I suppose if it were a scene from the movie Bad Santa, it would have been amusing: Santa ambling up the mall hallway, candy cane cane in hand to steady his gait, his anticipating groupies—ages ten and under—waiting (perhaps not especially) patiently for his arrival back from his scheduled dinner break. Chaos abounded—as is to be expected at this most festive time of year. To get a handle on things, both my mother-in-law and I virtually simultaneously inquired of two of Santa’s “elves” where we should line up. Both pointed to our right, so line up we did. We were the first to do so. So, once Santa seated himself and visited briefly with weeks-old twins, my three boys made their enthusiastic way up to his capacious chair.
We choose this same spot every year. First of all, Santa’s beard is real; and, not immaterially, he is also patient and kind. And it is always the same Santa (or certainly appears that way) since the time my oldest son, now nine, was an infant. In recent years we have taken to going the day after Thanksgiving—yes, Black Friday. For our children, the magic works: They see Santa arrive in New York City at the Macy’s Thanksgiving Day Parade at noon the previous day; so it makes sense that by six o’clock the next evening he would have made his way to Providence, Rhode Island.
It dawned on my oldest last year that Santa was more a magical construct than an actual hirsute gentleman in a red velvet suit. But he played along this year—and at times seemed the most fervent of the three. The boys made their lists, and with their devoted grandparents in tow, we made our way to see our friend.
When the boys approached Santa and began their simultaneous holiday monologues, I stood nearby—hoping to garner a few ideas from their stream-of-consciousness litany but also ready to wrangle them for the obligatory picture for which I was ready to plunk down probably ten times what it costs them to print it. In the middle of my youngest’s conversation with St. Nick, one of the photographer “elves” came over to us, pointed to another family and said, not without a decided edge, “Excuse me, they were next.” I was a little taken aback. Interrupting a child’s visit with Santa seems rather irreverent—especially when the interrupter is sporting an apron that says “I’m Santa-Approved.” But I didn’t want to argue; so, in my best parenting (read: sarcastic) voice I said, “Well, Santa, I guess we’ll have to come back. Your elf said these folks were next.”
Now, whether they were or not I cannot say. They were situated clear across from where we had been told by the elves in authority to line up. We thought we were following the rules; but if someone else were truly next, then next they should be. But the woman who was purportedly “next” told me she would wait—that my children should continue their visit since they had already started. And she was right. But the elf photographers seemed a little chagrined.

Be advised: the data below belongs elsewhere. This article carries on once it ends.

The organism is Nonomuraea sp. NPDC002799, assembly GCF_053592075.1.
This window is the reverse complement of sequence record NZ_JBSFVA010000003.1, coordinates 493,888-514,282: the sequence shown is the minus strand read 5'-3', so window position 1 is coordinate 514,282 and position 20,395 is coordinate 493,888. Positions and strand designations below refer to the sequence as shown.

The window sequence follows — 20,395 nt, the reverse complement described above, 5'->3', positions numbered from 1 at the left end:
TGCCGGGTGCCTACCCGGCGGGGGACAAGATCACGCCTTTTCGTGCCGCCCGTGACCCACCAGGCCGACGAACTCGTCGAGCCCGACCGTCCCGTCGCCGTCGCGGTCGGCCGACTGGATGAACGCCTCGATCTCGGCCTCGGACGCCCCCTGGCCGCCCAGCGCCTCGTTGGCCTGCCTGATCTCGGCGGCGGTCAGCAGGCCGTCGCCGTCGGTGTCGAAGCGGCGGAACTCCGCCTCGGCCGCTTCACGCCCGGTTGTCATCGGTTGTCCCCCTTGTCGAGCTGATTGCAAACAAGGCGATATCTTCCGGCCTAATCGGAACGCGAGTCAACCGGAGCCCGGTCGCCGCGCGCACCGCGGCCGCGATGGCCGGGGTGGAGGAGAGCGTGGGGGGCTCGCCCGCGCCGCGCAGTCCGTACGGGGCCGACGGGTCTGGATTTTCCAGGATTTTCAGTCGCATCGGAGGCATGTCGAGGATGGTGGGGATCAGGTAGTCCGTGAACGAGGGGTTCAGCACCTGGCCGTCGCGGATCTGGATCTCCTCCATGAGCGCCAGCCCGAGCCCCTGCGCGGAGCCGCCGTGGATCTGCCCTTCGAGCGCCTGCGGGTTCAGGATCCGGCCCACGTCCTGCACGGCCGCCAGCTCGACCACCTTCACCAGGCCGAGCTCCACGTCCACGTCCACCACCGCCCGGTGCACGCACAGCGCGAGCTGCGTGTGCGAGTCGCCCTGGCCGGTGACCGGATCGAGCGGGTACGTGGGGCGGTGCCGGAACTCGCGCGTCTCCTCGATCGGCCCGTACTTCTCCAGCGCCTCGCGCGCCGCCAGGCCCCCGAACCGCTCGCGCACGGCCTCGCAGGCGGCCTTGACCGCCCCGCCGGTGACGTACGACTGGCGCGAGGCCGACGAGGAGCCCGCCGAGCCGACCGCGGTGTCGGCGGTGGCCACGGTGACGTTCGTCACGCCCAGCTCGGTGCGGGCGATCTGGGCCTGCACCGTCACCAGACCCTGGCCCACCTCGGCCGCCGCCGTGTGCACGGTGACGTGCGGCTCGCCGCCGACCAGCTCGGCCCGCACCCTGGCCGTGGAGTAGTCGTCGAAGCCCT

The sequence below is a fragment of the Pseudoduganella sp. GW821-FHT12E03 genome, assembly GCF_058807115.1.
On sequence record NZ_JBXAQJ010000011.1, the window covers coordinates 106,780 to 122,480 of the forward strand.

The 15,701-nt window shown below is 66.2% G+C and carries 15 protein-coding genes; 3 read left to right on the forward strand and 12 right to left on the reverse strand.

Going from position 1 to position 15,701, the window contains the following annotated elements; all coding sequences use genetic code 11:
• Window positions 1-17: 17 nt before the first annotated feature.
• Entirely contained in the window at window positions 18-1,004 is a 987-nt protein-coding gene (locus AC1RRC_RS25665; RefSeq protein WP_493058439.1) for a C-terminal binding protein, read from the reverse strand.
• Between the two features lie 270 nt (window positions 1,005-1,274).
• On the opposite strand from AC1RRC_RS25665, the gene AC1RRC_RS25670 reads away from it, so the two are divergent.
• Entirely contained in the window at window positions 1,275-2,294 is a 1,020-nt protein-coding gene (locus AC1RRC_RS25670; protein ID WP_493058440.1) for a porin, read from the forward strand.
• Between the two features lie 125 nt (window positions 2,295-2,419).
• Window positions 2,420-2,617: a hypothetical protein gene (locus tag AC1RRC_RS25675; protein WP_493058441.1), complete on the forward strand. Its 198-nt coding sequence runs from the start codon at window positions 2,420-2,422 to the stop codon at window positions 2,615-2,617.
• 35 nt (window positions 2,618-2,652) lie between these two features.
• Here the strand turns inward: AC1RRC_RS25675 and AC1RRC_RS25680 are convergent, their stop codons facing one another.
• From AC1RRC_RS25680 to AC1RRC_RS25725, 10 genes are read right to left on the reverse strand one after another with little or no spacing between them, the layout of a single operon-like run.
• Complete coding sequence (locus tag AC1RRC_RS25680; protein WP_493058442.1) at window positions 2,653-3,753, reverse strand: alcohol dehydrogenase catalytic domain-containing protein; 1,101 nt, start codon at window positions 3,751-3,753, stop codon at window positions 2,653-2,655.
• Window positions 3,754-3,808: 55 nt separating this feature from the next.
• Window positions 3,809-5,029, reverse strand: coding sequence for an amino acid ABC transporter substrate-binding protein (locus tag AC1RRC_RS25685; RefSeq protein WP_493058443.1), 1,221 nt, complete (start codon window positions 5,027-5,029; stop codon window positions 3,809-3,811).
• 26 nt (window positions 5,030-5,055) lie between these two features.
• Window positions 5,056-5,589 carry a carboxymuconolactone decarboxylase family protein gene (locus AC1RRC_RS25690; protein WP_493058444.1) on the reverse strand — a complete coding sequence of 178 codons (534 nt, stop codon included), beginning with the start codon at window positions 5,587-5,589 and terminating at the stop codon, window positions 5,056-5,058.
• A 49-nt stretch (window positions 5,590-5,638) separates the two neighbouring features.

They tried to take some photos, but since they were already put out, they pictures weren’t coming out especially well. The photographers were losing what was left of their limited and collective patience, and it was showing in their efforts. No one expects a work of art from their “Visit with Santa” photograph, but eyes open shouldn’t be too much to ask. One of the elves said resignedly, after snapping six times, “We can only do a couple more. That’s it.” He snapped two more—one of which was a perfunctory effort at best, the other just okay; but I was increasingly aware that our time was up. People were waiting—not to mention the woman who gave up what she believed to be her spot for us. So I simply said, “Why don’t I just snap a few with my camera, and we’ll call it a day?” I took one photo—with just two of my three children (the oldest had already left), and I was told I needed to make a donation—that anyone who takes pictures with his or her own camera (and is thus not going to purchase one of their products) needed to make an obligatory one-dollar donation to what I am sure is a worthy cause. Wanting this to be over—and not a little disappointed that this was going to be the first year in ten we would not have an “official” picture—I put down a dollar in coins on their desk. One of Santa’s elves then literally and not a little invasively dropped the six coins back into my wallet and said, “We don’t want your money.”